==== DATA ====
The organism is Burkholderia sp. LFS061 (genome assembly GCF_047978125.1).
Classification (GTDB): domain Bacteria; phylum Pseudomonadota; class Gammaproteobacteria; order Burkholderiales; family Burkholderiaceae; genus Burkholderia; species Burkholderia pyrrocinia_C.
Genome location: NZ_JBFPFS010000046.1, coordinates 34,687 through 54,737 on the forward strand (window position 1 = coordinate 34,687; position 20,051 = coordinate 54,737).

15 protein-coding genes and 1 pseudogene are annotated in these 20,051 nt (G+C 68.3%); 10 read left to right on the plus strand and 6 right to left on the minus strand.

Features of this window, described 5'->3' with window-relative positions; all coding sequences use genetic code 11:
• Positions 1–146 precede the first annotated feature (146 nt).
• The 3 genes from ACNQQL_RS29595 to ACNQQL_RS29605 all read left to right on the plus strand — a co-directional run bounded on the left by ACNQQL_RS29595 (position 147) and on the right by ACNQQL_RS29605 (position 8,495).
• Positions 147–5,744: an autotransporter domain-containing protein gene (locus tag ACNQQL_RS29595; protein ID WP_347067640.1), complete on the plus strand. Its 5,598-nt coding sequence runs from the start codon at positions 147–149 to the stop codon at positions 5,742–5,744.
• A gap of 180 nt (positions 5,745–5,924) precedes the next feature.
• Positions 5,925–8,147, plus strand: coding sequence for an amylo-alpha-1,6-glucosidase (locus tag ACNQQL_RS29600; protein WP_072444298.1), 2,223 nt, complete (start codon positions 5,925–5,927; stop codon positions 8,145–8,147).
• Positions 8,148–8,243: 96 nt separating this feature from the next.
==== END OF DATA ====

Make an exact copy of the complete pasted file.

The organism is Burkholderia sp. LFS061 (genome assembly GCF_047978125.1).
Classification (GTDB): domain Bacteria; phylum Pseudomonadota; class Gammaproteobacteria; order Burkholderiales; family Burkholderiaceae; genus Burkholderia; species Burkholderia pyrrocinia_C.
Genome location: NZ_JBFPFS010000046.1, coordinates 34,687 through 54,737 on the forward strand (window position 1 = coordinate 34,687; position 20,051 = coordinate 54,737).

15 protein-coding genes and 1 pseudogene are annotated in these 20,051 nt (G+C 68.3%); 10 read left to right on the plus strand and 6 right to left on the minus strand.

Features of this window, described 5'->3' with window-relative positions; all coding sequences use genetic code 11:
• Positions 1–146 precede the first annotated feature (146 nt).
• The 3 genes from ACNQQL_RS29595 to ACNQQL_RS29605 all read left to right on the plus strand — a co-directional run bounded on the left by ACNQQL_RS29595 (position 147) and on the right by ACNQQL_RS29605 (position 8,495).
• Positions 147–5,744: an autotransporter domain-containing protein gene (locus tag ACNQQL_RS29595; protein ID WP_347067640.1), complete on the plus strand. Its 5,598-nt coding sequence runs from the start codon at positions 147–149 to the stop codon at positions 5,742–5,744.
• A gap of 180 nt (positions 5,745–5,924) precedes the next feature.
• Positions 5,925–8,147, plus strand: coding sequence for an amylo-alpha-1,6-glucosidase (locus tag ACNQQL_RS29600; protein WP_072444298.1), 2,223 nt, complete (start codon positions 5,925–5,927; stop codon positions 8,145–8,147).
• Positions 8,148–8,243: 96 nt separating this feature from the next.